Technological Research (CSN5)

Coordinator: Valeria Conte
Phone: 049 8068304

Web site CSN5

CSN5 deals with technological, interdisciplinary and accelerator physics research. At the same time, it promotes the use of technologies and innovations developed in the physical field in other sectors. The prototypes or accelerators created can be used in other areas of scientific research with an economic and social impact.



National Responsible: Valeria Conte (INFN LNL)
Local Responsible: Valeria Conte

The 4MiCA project has as its objective the engineering of a miniaturized proportional gas meter (mini-TEPC) developed during the CIMICE project for the microdosimetric characterization of charged particle beams used for tumour treatment (hadrontherapy). This implies the standardization of construction and assembly procedures, to ensure the reproducibility of the response, and the integration of the sensor with an automatic control and data analysis system that can be easily used in the clinical setting. The project is carried out in collaboration with De.Tec.Tor, a company specialized in the production of medical devices for hadrontherapy, and CNAO. Once introduced in the clinical environment, the mini-TEPC can be used to monitor physical quantities related to the relative biological effectiveness (RBE), and therefore to optimize the treatment plans.

Microdosimetric measurements of RBE, performed at the clinical 62 MeV proton beam of CATANA, compared to radiobiological measurements (left) and the prototype detector for clinical use (right).


National Responsible: Valentino Rigato (INFN LNL)
Local Responsible: Valentino Rigato

The project concerns the development of new irradiation and single-particle implantation techniques and the related detection techniques with sub-micrometric resolution for the study of the spatial response of radiation detectors, the localized functionalization of advanced materials and the creation of new quantum devices, using the ion beams of the AN2000 electrostatic accelerator of the Legnaro National Laboratories.

The possibility of locally altering, at the atomic level, the quantum-mechanical properties of a material with the introduction of a foreign chemical species and / or with a controlled modification of the existing chemical bonds, constitutes the starting point for generating quantum systems electrically, optically and magnetically active. Furthermore, the possibility of studying the response of a pixel detector structured for 2D and 3D tracking in areas on the sub-micrometric scale (e.g. near the edges of the active areas …) is of vital importance for the development of avalanche silicon detectors with an internal multiplication that merge position and timing.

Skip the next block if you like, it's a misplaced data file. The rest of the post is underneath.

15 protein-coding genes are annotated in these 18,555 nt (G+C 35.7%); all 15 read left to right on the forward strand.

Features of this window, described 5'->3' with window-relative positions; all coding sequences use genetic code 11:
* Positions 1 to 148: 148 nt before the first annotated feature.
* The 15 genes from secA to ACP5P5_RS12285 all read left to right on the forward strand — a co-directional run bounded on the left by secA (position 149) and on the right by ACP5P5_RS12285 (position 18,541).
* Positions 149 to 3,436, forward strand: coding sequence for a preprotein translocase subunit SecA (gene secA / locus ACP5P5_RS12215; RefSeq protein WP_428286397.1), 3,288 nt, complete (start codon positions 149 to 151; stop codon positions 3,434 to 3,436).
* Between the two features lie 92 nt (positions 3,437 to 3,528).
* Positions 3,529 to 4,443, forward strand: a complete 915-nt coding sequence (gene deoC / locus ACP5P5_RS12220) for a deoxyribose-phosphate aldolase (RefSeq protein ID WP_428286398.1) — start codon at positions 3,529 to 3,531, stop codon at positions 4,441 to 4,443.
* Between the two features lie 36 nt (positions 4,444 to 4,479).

AN2000 micro beam line


National Responsible: Anna Selva (INFN LNL)
Local Responsible: Anna Selva

Microdosimetry measures the stochastic fluctuation of energy deposition at the micrometre scale, which is closely related to the biological effectiveness of ionizing radiation. The reference detectors are the tissue-equivalent gas proportional counters (TEPC), built with materials having an elemental composition similar to that of biological tissue. The CIMICE project, funded by INFN under the 2018 call for young researchers, aims to develop a miniaturized TEPC (mini-TEPC), optimized for use in therapeutic carbon ion beams. The photo shows a transparent prototype of the new detector, which is more robust and easier to operate than the existing ones.

Micro dosimeter


DEtector of Matrix Isolated Unreactive Rare Gas Organized in Solid

National Responsible: Giovanni Carugno (INFN Sezione di Padova)
Local Responsible: Antonio Dainelli